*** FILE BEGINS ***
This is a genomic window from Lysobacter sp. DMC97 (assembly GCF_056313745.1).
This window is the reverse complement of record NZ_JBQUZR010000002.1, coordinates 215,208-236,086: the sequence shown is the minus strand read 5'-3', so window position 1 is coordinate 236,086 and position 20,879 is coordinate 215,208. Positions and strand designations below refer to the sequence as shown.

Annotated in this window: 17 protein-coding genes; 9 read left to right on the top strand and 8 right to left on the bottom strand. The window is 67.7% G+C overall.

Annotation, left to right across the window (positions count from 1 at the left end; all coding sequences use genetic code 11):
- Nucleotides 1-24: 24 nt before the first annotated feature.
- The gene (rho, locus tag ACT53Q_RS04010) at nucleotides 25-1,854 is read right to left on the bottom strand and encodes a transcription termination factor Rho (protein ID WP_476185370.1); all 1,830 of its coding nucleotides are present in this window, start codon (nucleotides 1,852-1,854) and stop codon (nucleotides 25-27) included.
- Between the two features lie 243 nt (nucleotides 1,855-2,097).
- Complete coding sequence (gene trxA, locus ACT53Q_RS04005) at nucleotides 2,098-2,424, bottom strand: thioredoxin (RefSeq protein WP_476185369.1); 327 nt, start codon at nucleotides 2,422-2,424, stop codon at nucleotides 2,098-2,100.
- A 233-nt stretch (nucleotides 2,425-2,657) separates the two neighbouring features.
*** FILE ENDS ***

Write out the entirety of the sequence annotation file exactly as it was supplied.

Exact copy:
This is a genomic window from Lysobacter sp. DMC97 (assembly GCF_056313745.1).
This window is the reverse complement of record NZ_JBQUZR010000002.1, coordinates 215,208-236,086: the sequence shown is the minus strand read 5'-3', so window position 1 is coordinate 236,086 and position 20,879 is coordinate 215,208. Positions and strand designations below refer to the sequence as shown.

Annotated in this window: 17 protein-coding genes; 9 read left to right on the top strand and 8 right to left on the bottom strand. The window is 67.7% G+C overall.

Annotation, left to right across the window (positions count from 1 at the left end; all coding sequences use genetic code 11):
- Nucleotides 1-24: 24 nt before the first annotated feature.
- The gene (rho, locus tag ACT53Q_RS04010) at nucleotides 25-1,854 is read right to left on the bottom strand and encodes a transcription termination factor Rho (protein ID WP_476185370.1); all 1,830 of its coding nucleotides are present in this window, start codon (nucleotides 1,852-1,854) and stop codon (nucleotides 25-27) included.
- Between the two features lie 243 nt (nucleotides 1,855-2,097).
- Complete coding sequence (gene trxA, locus ACT53Q_RS04005) at nucleotides 2,098-2,424, bottom strand: thioredoxin (RefSeq protein WP_476185369.1); 327 nt, start codon at nucleotides 2,422-2,424, stop codon at nucleotides 2,098-2,100.
- A 233-nt stretch (nucleotides 2,425-2,657) separates the two neighbouring features.